There is no prohibition for such a process; and it makes little sense to prohibit a military trial judge from issuing revised rulings and orders that may correct errors, provide more detailed findings of facts, better reasoned conclusions of law, or even incorporate new appellate decisions issued after the initial decision. We also see no prejudice to the Government from these events given the timing of the supplemental filing. Both parties have been provided sufficient opportunity to respond to this supplemental ruling and the timing of the supplemental ruling was such that it would not unnecessarily delay appellate review.
We doubt the Government would object if the military judge had reconsidered her ruling and ruled in favor of the Government. We conclude the military judge is expressly authorized to sua sponte reconsider any ruling prior to her timely authentication of the record of proceedings.
In light of this, we will consider her supplemental ruling as setting forth the findings of fact and conclusions of law. On nine prior occasions, he had provided random urinalysis samples. TSgt WH then noted the date and time she notified the supervisor on a pre-signed form letter. The supervisor told Appellee to report to the orderly room; however neither the supervisor nor TSgt WH were allowed to tell him exactly why he needed to report. Appellee did not report to the orderly room that day and did not receive this form.
United States v. Catano –
Appellee was visibly upset and said something to MSgt CJ indicating he wanted to talk about something serious. By this time, Appellee was bawling and rocking back and forth. After arriving at the mental health clinic, Capt AD told Appellee that he might want to obtain the services of the area defense counsel ADC.
Appellee chose this option before making any admissions to Capt AD. Appellee was pacing and said he was mad at himself for damaging his career and that he tried to quit heroin but could not.
Appellee did not make the statement directly to SSgt JE but in his presence. Appellee was later admitted to the hospital. The information in quotes is verbatim from her ruling. He used this information for an affidavit to support a search authorization. On 4 Decemberthe search authorization was used to obtain a urine sample from the still hospitalized Appellee. Subsequent testing revealed the urine contained the metabolites for heroin, marijuana, and lorazepam. All of these questions are answered pursuant to the standard of review in this case.
Are the Findings of Fact Clearly Erroneous? The instruction specifically states that a statement is not voluntary, and therefore the limited protection does not apply when the member has previously been ordered to give a urine sample as part of the drug-testing program in which the results are still pending or have been returned as positive. Whether or not we agree, that is not the standard of review. Ordered to Give a Urine Sample The military judge found: In this case, [Appellee] never received an order to provide [a urine sample as part of the drug-testing program].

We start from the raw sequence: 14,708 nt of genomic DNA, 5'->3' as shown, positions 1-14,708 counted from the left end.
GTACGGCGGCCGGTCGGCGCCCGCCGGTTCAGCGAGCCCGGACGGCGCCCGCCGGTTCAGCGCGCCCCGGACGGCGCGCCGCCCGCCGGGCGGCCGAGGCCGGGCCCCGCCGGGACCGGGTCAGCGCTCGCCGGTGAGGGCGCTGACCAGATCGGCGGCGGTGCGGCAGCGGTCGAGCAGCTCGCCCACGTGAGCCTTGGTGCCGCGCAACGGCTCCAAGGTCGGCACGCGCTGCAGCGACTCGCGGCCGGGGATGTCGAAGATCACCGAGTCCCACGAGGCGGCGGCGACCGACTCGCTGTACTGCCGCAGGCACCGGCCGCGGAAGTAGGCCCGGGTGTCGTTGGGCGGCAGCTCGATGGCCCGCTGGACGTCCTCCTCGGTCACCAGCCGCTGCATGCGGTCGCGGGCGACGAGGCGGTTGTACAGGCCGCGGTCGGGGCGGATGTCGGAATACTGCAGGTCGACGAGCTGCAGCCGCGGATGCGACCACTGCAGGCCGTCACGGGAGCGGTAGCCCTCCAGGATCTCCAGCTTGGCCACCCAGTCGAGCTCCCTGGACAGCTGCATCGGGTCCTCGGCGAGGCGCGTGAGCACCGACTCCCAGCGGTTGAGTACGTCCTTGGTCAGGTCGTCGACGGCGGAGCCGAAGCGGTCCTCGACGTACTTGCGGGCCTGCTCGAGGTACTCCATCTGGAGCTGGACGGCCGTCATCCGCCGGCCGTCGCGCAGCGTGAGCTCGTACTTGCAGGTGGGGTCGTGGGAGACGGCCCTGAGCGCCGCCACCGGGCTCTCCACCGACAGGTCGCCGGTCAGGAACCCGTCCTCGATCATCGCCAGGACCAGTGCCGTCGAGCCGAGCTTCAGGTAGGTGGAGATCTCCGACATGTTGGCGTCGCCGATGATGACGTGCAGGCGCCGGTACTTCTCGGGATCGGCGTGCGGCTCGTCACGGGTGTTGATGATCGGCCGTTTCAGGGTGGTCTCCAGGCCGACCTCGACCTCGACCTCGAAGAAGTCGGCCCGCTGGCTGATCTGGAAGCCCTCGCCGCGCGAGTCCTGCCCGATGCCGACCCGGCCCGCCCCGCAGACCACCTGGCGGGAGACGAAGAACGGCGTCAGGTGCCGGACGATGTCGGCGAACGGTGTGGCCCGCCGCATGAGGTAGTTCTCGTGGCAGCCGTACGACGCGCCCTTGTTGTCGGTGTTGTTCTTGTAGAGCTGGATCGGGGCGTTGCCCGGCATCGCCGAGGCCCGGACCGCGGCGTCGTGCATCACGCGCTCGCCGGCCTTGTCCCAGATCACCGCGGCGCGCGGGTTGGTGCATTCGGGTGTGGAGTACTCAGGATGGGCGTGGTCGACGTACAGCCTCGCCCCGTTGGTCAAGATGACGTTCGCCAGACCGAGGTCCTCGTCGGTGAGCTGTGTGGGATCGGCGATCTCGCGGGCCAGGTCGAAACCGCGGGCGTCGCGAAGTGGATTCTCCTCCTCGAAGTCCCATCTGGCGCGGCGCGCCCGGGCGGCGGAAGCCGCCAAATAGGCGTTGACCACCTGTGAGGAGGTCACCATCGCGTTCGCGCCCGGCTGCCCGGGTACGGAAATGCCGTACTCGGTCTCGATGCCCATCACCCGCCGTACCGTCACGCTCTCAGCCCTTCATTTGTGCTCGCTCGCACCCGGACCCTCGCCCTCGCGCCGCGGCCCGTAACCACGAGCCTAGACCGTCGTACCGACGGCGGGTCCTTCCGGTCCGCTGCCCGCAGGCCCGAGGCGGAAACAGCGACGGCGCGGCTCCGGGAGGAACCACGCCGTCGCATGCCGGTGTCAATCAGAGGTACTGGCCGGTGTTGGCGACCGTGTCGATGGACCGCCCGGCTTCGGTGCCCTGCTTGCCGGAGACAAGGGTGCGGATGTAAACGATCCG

In addition to finding that Appellee never received an order to provide a urine sample as part of the drug testing program, the military judge determined that the issue was not whether Appellee should have known that an order was forthcoming or when the commander or his designee signed the order, but rather whether Appellee received the order.
This is a mixed question of law and fact. When an appeal presents a mixed question of law and fact, as this one does, this Court will find that a military judge abused her discretion if her findings of fact are clearly erroneous or her conclusions of law are incorrect.
A finding by this Court that a military judge abused her discretion requires more than a mere difference of opinion. The question of law is: What constitutes an order to give a urine sample as part of the drug-testing program?
In order to answer this question we must interpret both the AFI which creates the limited protection and the AFI which governs the random urinalysis program. We hold that such an order constitutes the entire process of notification set out in the instruction governing the urinalysis program, including presentment of the notification letter to the member.
We agree that the regulatory law requires written notification by the commander, prohibits telephone notification by the trusted agent, and requires the member to be presented with the written letter. Distinguishing between self-identification before notification of an order and after notification of an order recognizes the value of personal acceptance of responsibility qfi it relates to both treatment and the appropriateness of administrative or criminal consequences. Once an Airman is notified of an order, any future disclosures are aif longer protected under AFI AFIwhich sets out the Air Force drug abuse prevention and treatment program, encourages members to seek assistance themselves.
Taking personal responsibility affects all those desired outcomes.
Such initiative is also important in weighing the risk of future misconduct and determining an appropriate command response to drug use. Right up the point where Airmen become legally obligated to submit a sample, they retain the opportunity to self-identify and take personal responsibility for their own conduct.
Once notified of the order, they no longer have a choice and must accept ari consequences come as a result of the testing. The Government suggests that an order to provide a sample existed much earlier in the process. At oral argument, we questioned Government appellate counsel on when 10 Misc. The Government position that the computer-generated selection creates a valid military order is not persuasive.
We do not believe we have reached a point in time when a computer program has the authority to issue orders without intervening action by a human member of the armed forces. We agree with the Government that Appellee received an order to report to the orderly room. To follow this logic would negate the regulatory prohibition on telephone notification and obviate the regulatory requirement for written notification afj the commander.
The military judge did not abuse her discretion when she found that the statements were protected.